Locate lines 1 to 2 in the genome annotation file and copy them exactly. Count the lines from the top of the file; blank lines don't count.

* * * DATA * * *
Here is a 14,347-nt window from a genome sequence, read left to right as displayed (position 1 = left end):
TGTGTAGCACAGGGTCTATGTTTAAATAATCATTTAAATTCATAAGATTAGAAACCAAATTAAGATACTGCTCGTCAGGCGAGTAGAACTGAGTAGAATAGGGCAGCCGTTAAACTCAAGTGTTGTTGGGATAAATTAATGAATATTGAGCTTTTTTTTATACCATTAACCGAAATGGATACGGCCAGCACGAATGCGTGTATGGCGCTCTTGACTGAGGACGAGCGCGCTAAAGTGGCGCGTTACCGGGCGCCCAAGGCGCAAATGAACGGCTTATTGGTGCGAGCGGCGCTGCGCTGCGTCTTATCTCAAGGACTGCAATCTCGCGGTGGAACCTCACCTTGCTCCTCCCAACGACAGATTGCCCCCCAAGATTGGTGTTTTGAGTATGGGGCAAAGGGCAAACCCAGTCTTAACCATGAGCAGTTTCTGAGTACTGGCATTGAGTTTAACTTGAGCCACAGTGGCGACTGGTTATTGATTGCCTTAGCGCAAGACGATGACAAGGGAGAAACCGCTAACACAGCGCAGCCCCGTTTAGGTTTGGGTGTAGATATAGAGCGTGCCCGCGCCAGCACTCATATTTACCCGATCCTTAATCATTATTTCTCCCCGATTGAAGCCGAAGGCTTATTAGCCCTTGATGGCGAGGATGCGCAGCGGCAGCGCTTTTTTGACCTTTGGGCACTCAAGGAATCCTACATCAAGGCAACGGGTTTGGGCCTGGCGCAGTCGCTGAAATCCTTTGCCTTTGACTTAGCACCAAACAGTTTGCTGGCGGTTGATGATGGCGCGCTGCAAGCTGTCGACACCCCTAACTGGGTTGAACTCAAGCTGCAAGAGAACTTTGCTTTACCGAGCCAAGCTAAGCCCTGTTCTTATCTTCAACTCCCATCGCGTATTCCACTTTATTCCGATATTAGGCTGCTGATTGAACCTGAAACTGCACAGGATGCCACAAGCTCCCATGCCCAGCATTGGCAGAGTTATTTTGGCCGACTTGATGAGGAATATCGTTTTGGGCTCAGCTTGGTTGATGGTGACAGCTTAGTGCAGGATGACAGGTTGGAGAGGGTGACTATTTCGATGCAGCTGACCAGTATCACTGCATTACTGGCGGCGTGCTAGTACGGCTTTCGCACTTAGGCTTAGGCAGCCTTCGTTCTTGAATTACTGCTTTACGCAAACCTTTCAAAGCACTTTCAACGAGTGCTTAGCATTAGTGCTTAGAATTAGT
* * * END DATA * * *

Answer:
Here is a 14,347-nt window from a genome sequence, read left to right as displayed (position 1 = left end):
TGTGTAGCACAGGGTCTATGTTTAAATAATCATTTAAATTCATAAGATTAGAAACCAAATTAAGATACTGCTCGTCAGGCGAGTAGAACTGAGTAGAATAGGGCAGCCGTTAAACTCAAGTGTTGTTGGGATAAATTAATGAATATTGAGCTTTTTTTTATACCATTAACCGAAATGGATACGGCCAGCACGAATGCGTGTATGGCGCTCTTGACTGAGGACGAGCGCGCTAAAGTGGCGCGTTACCGGGCGCCCAAGGCGCAAATGAACGGCTTATTGGTGCGAGCGGCGCTGCGCTGCGTCTTATCTCAAGGACTGCAATCTCGCGGTGGAACCTCACCTTGCTCCTCCCAACGACAGATTGCCCCCCAAGATTGGTGTTTTGAGTATGGGGCAAAGGGCAAACCCAGTCTTAACCATGAGCAGTTTCTGAGTACTGGCATTGAGTTTAACTTGAGCCACAGTGGCGACTGGTTATTGATTGCCTTAGCGCAAGACGATGACAAGGGAGAAACCGCTAACACAGCGCAGCCCCGTTTAGGTTTGGGTGTAGATATAGAGCGTGCCCGCGCCAGCACTCATATTTACCCGATCCTTAATCATTATTTCTCCCCGATTGAAGCCGAAGGCTTATTAGCCCTTGATGGCGAGGATGCGCAGCGGCAGCGCTTTTTTGACCTTTGGGCACTCAAGGAATCCTACATCAAGGCAACGGGTTTGGGCCTGGCGCAGTCGCTGAAATCCTTTGCCTTTGACTTAGCACCAAACAGTTTGCTGGCGGTTGATGATGGCGCGCTGCAAGCTGTCGACACCCCTAACTGGGTTGAACTCAAGCTGCAAGAGAACTTTGCTTTACCGAGCCAAGCTAAGCCCTGTTCTTATCTTCAACTCCCATCGCGTATTCCACTTTATTCCGATATTAGGCTGCTGATTGAACCTGAAACTGCACAGGATGCCACAAGCTCCCATGCCCAGCATTGGCAGAGTTATTTTGGCCGACTTGATGAGGAATATCGTTTTGGGCTCAGCTTGGTTGATGGTGACAGCTTAGTGCAGGATGACAGGTTGGAGAGGGTGACTATTTCGATGCAGCTGACCAGTATCACTGCATTACTGGCGGCGTGCTAGTACGGCTTTCGCACTTAGGCTTAGGCAGCCTTCGTTCTTGAATTACTGCTTTACGCAAACCTTTCAAAGCACTTTCAACGAGTGCTTAGCATTAGTGCTTAGAATTAGT